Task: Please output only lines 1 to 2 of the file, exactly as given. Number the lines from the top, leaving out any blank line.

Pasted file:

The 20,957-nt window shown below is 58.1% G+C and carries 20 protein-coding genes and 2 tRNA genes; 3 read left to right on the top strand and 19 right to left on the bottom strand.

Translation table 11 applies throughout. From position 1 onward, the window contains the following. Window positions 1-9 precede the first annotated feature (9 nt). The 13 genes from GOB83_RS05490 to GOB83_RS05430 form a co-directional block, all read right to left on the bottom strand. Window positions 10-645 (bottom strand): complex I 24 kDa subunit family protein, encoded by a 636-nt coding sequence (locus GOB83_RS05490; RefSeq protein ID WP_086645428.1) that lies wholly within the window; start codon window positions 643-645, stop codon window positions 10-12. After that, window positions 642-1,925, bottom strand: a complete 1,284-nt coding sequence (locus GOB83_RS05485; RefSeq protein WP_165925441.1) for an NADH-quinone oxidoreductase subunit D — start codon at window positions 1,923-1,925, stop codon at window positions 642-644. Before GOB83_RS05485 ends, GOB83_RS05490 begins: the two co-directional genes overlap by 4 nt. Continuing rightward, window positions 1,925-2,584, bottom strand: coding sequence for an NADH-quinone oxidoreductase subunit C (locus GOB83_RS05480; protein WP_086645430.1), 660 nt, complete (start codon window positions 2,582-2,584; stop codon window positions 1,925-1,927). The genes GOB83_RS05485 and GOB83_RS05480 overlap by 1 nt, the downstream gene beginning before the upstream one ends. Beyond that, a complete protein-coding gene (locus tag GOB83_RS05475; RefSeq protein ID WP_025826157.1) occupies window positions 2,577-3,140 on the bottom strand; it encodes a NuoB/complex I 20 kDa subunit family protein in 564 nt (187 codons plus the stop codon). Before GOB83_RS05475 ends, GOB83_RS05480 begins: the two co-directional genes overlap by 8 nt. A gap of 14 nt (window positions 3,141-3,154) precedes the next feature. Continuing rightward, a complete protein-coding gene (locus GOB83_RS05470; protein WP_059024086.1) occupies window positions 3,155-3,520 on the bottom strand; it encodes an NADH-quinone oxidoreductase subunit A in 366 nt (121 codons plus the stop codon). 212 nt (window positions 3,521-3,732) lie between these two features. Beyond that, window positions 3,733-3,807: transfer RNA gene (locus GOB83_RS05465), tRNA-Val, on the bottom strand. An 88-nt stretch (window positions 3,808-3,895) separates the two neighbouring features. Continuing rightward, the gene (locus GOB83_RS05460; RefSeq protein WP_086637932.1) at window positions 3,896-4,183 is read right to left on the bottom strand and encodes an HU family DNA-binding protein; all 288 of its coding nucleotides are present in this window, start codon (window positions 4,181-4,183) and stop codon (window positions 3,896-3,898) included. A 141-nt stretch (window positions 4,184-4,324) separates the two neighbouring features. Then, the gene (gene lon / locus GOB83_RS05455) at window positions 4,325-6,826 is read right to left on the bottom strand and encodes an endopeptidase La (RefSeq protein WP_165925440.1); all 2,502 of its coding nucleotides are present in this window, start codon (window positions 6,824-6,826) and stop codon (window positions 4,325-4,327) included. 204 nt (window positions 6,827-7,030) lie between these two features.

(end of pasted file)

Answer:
The 20,957-nt window shown below is 58.1% G+C and carries 20 protein-coding genes and 2 tRNA genes; 3 read left to right on the top strand and 19 right to left on the bottom strand.

Translation table 11 applies throughout. From position 1 onward, the window contains the following. Window positions 1-9 precede the first annotated feature (9 nt). The 13 genes from GOB83_RS05490 to GOB83_RS05430 form a co-directional block, all read right to left on the bottom strand. Window positions 10-645 (bottom strand): complex I 24 kDa subunit family protein, encoded by a 636-nt coding sequence (locus GOB83_RS05490; RefSeq protein ID WP_086645428.1) that lies wholly within the window; start codon window positions 643-645, stop codon window positions 10-12. After that, window positions 642-1,925, bottom strand: a complete 1,284-nt coding sequence (locus GOB83_RS05485; RefSeq protein WP_165925441.1) for an NADH-quinone oxidoreductase subunit D — start codon at window positions 1,923-1,925, stop codon at window positions 642-644. Before GOB83_RS05485 ends, GOB83_RS05490 begins: the two co-directional genes overlap by 4 nt. Continuing rightward, window positions 1,925-2,584, bottom strand: coding sequence for an NADH-quinone oxidoreductase subunit C (locus GOB83_RS05480; protein WP_086645430.1), 660 nt, complete (start codon window positions 2,582-2,584; stop codon window positions 1,925-1,927). The genes GOB83_RS05485 and GOB83_RS05480 overlap by 1 nt, the downstream gene beginning before the upstream one ends. Beyond that, a complete protein-coding gene (locus tag GOB83_RS05475; RefSeq protein ID WP_025826157.1) occupies window positions 2,577-3,140 on the bottom strand; it encodes a NuoB/complex I 20 kDa subunit family protein in 564 nt (187 codons plus the stop codon). Before GOB83_RS05475 ends, GOB83_RS05480 begins: the two co-directional genes overlap by 8 nt. A gap of 14 nt (window positions 3,141-3,154) precedes the next feature. Continuing rightward, a complete protein-coding gene (locus GOB83_RS05470; protein WP_059024086.1) occupies window positions 3,155-3,520 on the bottom strand; it encodes an NADH-quinone oxidoreductase subunit A in 366 nt (121 codons plus the stop codon). 212 nt (window positions 3,521-3,732) lie between these two features. Beyond that, window positions 3,733-3,807: transfer RNA gene (locus GOB83_RS05465), tRNA-Val, on the bottom strand. An 88-nt stretch (window positions 3,808-3,895) separates the two neighbouring features. Continuing rightward, the gene (locus GOB83_RS05460; RefSeq protein WP_086637932.1) at window positions 3,896-4,183 is read right to left on the bottom strand and encodes an HU family DNA-binding protein; all 288 of its coding nucleotides are present in this window, start codon (window positions 4,181-4,183) and stop codon (window positions 3,896-3,898) included. A 141-nt stretch (window positions 4,184-4,324) separates the two neighbouring features. Then, the gene (gene lon / locus GOB83_RS05455) at window positions 4,325-6,826 is read right to left on the bottom strand and encodes an endopeptidase La (RefSeq protein WP_165925440.1); all 2,502 of its coding nucleotides are present in this window, start codon (window positions 6,824-6,826) and stop codon (window positions 4,325-4,327) included. 204 nt (window positions 6,827-7,030) lie between these two features.